Good morning. My name is Professor Rob Harrison at
the Center for Snakebite Research and Interventions
at the Liverpool School of Tropical Medicine.
My HST talk is going to be on tropical snakebite.
In particular, I'd like to describe why snakebite is considered a
disease of the rural poor and our attempts to improve the treatment of snakebite.
It's important to understand as we start this talk,
that there are two main groups of snakes that are responsible for deaths and disability.
The first group are the elapids.
These consist of mambas,
cobras, crates, and so on.
They primarily cause a descending neuromuscular paralysis.
You see here a victim of a black mamba bite being unable to open their eyes,
ptosis, because of the paralysis of the muscles controlling the eyelids.
The other main group of medically important snakes are the vipers.
These include the true vipers and the pit vipers and rattlesnakes and so on.
They primarily cause a hemorrhagic and sometimes coagular perfect syndrome.
Here you can see an instance of someone envenomed by
a saw-scaled viper showing bleeding from the gums.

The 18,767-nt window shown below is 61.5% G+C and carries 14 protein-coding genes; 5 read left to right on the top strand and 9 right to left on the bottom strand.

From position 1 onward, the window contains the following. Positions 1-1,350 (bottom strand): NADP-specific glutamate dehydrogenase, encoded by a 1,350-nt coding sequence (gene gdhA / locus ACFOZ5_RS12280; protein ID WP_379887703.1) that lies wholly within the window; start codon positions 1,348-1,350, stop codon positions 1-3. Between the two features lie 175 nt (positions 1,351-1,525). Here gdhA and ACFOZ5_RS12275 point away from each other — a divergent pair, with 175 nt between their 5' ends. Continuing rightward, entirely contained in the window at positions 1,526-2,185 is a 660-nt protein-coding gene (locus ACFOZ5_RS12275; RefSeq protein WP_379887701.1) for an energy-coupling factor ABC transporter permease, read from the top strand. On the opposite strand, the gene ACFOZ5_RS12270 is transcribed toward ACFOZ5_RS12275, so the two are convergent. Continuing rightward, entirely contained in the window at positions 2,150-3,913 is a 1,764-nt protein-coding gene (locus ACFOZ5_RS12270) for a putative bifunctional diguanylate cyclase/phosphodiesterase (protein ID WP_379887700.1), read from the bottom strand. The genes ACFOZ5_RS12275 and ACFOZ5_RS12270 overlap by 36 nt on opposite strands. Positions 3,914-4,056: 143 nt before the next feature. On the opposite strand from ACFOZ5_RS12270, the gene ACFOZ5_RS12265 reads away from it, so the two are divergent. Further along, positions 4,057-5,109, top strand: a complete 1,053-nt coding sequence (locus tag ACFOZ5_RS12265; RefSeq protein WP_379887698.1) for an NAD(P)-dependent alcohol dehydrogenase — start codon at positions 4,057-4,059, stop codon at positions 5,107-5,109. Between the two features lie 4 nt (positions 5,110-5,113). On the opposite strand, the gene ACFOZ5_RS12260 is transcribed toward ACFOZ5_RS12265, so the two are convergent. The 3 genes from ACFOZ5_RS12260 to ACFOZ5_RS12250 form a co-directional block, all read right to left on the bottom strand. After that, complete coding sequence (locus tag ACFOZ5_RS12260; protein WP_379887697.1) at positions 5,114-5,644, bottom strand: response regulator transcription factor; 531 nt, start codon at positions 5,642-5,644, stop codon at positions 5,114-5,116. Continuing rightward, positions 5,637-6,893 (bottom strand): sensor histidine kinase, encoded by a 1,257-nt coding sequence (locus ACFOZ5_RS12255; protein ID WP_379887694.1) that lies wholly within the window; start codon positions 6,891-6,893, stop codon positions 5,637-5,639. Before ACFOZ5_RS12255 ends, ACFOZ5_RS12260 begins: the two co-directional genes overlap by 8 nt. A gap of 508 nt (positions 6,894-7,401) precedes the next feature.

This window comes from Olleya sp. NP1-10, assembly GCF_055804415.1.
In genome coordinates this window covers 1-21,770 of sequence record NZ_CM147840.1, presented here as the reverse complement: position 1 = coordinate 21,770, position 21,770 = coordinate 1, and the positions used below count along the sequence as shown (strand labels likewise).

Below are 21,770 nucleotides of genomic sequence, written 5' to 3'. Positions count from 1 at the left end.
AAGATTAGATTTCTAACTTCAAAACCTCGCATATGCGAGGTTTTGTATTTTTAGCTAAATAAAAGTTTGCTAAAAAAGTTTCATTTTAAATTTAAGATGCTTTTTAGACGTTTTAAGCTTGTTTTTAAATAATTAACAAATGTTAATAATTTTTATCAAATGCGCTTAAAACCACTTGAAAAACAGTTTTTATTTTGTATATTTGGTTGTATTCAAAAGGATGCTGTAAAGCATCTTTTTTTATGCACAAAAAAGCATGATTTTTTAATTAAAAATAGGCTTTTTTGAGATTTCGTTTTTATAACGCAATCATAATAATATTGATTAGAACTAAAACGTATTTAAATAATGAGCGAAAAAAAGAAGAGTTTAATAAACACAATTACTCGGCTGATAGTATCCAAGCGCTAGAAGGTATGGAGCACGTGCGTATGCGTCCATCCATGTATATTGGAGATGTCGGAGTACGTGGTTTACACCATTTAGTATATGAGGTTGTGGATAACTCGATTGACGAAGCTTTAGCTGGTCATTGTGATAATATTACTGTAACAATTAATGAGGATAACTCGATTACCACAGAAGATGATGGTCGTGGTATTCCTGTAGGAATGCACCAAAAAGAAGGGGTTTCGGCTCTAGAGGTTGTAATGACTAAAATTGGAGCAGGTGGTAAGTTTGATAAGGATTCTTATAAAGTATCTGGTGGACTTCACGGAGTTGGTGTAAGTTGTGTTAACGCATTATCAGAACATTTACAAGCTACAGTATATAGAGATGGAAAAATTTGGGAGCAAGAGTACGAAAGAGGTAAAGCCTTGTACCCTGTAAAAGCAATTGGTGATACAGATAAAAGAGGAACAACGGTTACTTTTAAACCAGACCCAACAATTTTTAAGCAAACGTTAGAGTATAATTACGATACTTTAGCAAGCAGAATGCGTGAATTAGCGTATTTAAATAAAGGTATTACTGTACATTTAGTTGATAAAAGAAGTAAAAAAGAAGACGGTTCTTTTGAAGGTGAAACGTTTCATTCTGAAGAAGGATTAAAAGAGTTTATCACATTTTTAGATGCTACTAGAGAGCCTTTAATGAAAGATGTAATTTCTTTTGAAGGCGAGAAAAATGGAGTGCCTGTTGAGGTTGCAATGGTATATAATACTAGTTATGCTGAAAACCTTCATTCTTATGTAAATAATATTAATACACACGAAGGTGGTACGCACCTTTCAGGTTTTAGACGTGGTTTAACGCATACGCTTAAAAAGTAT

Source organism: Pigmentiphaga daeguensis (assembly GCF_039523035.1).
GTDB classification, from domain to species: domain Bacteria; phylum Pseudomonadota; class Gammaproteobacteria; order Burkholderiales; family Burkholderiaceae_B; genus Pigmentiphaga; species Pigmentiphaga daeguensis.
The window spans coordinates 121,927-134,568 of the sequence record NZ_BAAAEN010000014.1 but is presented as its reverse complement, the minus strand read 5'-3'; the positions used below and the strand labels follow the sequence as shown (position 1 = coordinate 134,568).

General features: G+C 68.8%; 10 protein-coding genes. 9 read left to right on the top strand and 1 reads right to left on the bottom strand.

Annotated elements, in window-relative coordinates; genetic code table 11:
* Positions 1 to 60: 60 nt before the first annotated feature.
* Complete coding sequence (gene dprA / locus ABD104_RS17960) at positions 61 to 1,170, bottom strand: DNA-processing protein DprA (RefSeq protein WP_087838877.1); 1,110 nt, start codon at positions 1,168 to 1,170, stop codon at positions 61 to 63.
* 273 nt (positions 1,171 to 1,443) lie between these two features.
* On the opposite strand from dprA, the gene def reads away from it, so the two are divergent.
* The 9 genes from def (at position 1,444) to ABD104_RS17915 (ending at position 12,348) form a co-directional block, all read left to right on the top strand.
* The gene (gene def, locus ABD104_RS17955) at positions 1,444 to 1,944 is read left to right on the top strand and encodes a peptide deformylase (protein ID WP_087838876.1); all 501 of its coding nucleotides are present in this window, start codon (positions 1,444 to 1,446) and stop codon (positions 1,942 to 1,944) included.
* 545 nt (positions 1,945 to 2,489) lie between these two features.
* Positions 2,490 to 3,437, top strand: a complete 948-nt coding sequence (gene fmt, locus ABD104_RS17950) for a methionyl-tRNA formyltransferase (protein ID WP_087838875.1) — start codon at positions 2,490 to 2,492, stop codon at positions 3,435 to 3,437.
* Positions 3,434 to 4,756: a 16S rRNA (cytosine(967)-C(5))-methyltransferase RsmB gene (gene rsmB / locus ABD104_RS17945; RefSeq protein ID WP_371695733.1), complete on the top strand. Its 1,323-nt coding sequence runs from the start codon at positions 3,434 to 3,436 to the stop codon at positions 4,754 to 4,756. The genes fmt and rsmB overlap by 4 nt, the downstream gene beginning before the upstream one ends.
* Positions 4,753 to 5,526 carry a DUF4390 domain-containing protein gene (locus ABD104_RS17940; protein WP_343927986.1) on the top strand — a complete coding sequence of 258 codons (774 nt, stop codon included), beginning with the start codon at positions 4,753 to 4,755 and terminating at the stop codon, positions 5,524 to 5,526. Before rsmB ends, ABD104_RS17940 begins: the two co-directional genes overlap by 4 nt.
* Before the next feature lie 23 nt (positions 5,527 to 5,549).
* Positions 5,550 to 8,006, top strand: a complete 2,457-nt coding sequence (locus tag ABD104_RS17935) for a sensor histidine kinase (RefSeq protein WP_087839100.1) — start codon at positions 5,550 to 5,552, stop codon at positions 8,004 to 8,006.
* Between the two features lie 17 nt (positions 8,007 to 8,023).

A classic manifestation of saw-scaled viper envenoming.
The next thing to understand is that antivenom can be
an effective treatment for both of those main conditions of snakebite.
Antivenom is manufactured using
a system that hasn't really changed much in the past 100 years.
We are still collecting venom from venomous snakes,
and then we're injecting that in subtoxic doses into horses or
sometimes sheep in tiny doses so that you generate
an antibody response without causing toxicity to the animals.
This is repeated sometimes for many, many years.
Here you can see that the blood is being drawn from a horse that's
been injected with venom to make antivenoms with our collaborators in Costa Rica.
The expensive part of the whole process is the next one
where you're purifying the immunoglobulin,
the IgG, from the whole blood,
and that is the drug that is antivenom.
Antivenom is the IgG extracted from hyper immunized horses or sheep.
It is, as I said, effective against the neurotoxic and
the hemotoxic effects of snakebite.